Mr. Beckett was born in London over 41 years ago, on June 10, 1839. His father died at an early age, and he was left under the sole care of his mother, a well-known actress, who brought him up carefully and had him trained as a violinist. But young Beckett was not ambitious to make his game as a musician, and in his boyhood showed a decided taste for the stage. He made his way to Manchester before he was well out of his teens, and got a place in one of the theatres of that city as a utility actor. He was more or less under the eyes of Charles Mathews, who had great faith in the young beginner, and was wont to rely upon him for a large variety of parts. After remaining in Manchester for some time he started upon the famous Exeter Circuit, and had the advantage for a while of the experience and knowledge of Mr. Frank Belton, who instructed him in the methods of old comedy. After wandering about, studying, acting, and making himself thoroughly familiar with the state, he went to Birmingham. He was then 29 years old, healthy, ambitious, and full of talent. It was at this period of his career that, forsaking England and giving up temporarily all hope of appearing in London, he set sail for the United State. He arrived in New York in September, 1868, acted at the old Wood's Museum and at the Waverley Theatre, and finally appeared at Niblo's Garden, and later at Wallack's Theatre in conjunction with the Lydia Thompson burlesque troupe. His first part here, at Wood's Museum, was Minerva in F. C. Burnand's burlesque of "Ixion," and on the same night he played, with much vivacious humor, the mystified hero of the old farce, "Did you ever send your wife to Jersey?" He made a tour of the country afterward with Lydia Thompson, and in 1869 returned to England. He did not stay long abroad, and, on his return, was engaged by Mr. Wallack as low comedian of Wallack's theatre. This engagement surprised the public, to whom Mr. Beckett was simply known as a clever and amusing performer in burlesque, but Mrs. Wallack's choice, it was soon discovered, had been made upon excellent grounds. Mr. Beckett made his first appearance with the regular company of the theatre during the season of 1873-4, in the month of September. His opening part was in "Barwise's Book," a poor part in an indifferent play. A short time later he came forward as Tony Lumpkin in "She Stoops to Conquer," and his acting in this character showed immediately that he was a low comedian of a more than common grade. He leaped from burlesque to comedy, so to speak, at a bound, and his success in his new field of effort was commented upon with surprise and satisfaction; but it must be borne in mind that the young comedian had undergone a hard preliminary training in England, and that, although identified in the public mind with characters like the fiercely humorous Blue-beard, he was really well versed in the spirit of old comedy. Mr. Beckett's performance as Bob Acres, in "The Rivals," was his next successful experiment, and this was followed by others of equal value. It would be impossible to notice all the parts in which he was been seen and admired during the seasons that intervened between 1873 and the one that closed last May; but we might recall with a sentiment of pleasure a few of his strongest impersonations, such, for example, as Papillon, in "The Liar:" Zekiel Homespun, in "the Heir at Law'" Mr. Krux, in "School;" Harvey Duff, in "The Shaughraun;" Goldfinch, in "The Road to Ruin;" Moses, in "The School for Scandal;" Mr. Willowear, in "To Marry or Not To Marry;" Plantaganet G. Potter, in "Our Girls," and many others, which belong to various schools of drama and to various styles of humor. His acting in "the Shaughraun" was particularly strong and picturesque, and will always be remembered as one of the boldest features of the beautiful performance of that play given at Wallack's; and in "To Oblige Benson" his acting was a very subtle and lively mingling of the serious and the broadly comic. His Tony Lumpkin and Bob Acres were likewise memorable performances. It will be seen, therefore, that versatility was one of Mr. Beckett's qualities as an actor, and this versatility was made more marked by his fine skill in "making up" for the stage. He was fortunate in possessing a very expressive face, the best features of which were the eyes; a lithe and graceful figure, and a voice that was deep, strong, and flexible. He was, without doubt, one of the most conscientious actors of his time.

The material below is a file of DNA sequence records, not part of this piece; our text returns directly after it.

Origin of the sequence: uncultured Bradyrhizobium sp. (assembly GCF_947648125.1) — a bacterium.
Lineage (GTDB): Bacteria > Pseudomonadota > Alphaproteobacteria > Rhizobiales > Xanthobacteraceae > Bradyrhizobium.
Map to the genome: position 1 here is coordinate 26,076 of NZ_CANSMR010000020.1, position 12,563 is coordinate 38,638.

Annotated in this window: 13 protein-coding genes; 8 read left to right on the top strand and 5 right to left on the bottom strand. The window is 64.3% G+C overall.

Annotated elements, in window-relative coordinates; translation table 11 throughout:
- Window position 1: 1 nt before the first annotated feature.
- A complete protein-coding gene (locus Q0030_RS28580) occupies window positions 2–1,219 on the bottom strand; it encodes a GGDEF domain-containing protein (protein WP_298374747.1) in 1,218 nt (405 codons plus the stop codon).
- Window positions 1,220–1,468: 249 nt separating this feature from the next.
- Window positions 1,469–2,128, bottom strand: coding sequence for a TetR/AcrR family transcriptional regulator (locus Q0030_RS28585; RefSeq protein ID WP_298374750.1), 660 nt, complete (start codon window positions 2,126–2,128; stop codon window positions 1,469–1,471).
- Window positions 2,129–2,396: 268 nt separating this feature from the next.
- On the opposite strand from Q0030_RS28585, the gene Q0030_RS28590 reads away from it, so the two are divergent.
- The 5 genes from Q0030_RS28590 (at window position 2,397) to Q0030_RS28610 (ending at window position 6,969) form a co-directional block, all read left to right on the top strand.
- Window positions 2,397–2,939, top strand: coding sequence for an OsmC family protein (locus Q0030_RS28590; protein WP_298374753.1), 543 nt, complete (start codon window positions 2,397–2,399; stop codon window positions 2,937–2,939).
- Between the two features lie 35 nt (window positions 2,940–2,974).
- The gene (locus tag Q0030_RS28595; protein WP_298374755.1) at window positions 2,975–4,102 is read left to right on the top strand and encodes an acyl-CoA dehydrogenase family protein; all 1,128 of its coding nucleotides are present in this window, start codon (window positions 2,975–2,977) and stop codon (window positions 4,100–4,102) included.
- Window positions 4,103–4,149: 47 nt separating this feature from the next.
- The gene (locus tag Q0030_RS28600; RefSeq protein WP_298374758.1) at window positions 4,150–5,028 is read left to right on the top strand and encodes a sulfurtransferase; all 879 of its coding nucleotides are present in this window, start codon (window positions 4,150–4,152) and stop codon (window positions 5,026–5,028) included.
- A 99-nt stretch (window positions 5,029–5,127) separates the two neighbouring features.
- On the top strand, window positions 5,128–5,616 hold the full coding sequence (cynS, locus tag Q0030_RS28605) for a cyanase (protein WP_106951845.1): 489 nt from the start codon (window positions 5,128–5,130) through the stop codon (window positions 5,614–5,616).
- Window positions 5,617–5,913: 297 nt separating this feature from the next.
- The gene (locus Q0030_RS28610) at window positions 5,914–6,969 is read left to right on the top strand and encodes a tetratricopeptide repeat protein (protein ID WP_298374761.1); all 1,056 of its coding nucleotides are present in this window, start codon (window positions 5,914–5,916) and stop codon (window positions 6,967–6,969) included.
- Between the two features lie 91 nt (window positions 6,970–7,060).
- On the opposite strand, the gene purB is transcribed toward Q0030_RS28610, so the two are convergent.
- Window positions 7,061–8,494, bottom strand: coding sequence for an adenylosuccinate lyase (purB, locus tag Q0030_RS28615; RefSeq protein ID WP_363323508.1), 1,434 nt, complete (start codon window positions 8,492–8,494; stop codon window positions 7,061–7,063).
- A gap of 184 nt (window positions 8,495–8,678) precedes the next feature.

Mr. Beckett's manner off the stage was, as a rule, serious and gentlemanly; but in good fellowship the fun in him was easily moved, and he was looked upon as one of the most delightful of companions. His brother actors valued his friendship highly, and it will not be forgotten how deep was the attachment between him and the late Mr. Montague. He was among the seven founders of the Lambs' Club – a popular association of actors in this City – and was one of the brightest and most beloved members of the club. He went to England last Summer for the purpose of placing his children at school in London, and in order to fulfill one of the aspirations of his life – to appear upon the London state as a comedian already famous in another land. He made his appearance in London in Boucicault's "Bridal Tour," a rearrangement of the same author's "Marriage," which had been originally produced at Wallack's, with Mr. Beckett in the part played by him abroad. The comedy, however, was not successful; and, to make matters worse, Mr. Beckett fell ill, and was soon confined to his bed. It was not believed that this illness would end in death; but death came quickly and suddenly, and the hopes and ambitions of the actor have been harshly crushed in the very prime of his career. He leaves behind him a wife, who was warmly respected during her residence in this City, and who was known before her marriage as Miss Maggie Desmond. The memory of the dead comedian will be tenderly cherished by those who knew him intimately and who were able to appreciate the manliness, unselfishness, and earnestness of his private character, and by the great public which knew him only as an actor, but whose affection for him was not on that account less sincere and hearty. An actor can make his personality felt to people even over the barrier of the footlights, and Mr. Beckett succeeded in doing this.
~ The New York Times, 25 Oct 1880
Contributed by firstname.lastname@example.org:
Harry Beckett is buried in the Brompton Cemetery in London UK in a section containing quite a few actors and musicians.
Royal Borough of Kensington and Chelsea
Greater London, England
Created by: Linda Applegate Brown
Record added: Jul 19, 2009
Find A Grave Memorial# 39641349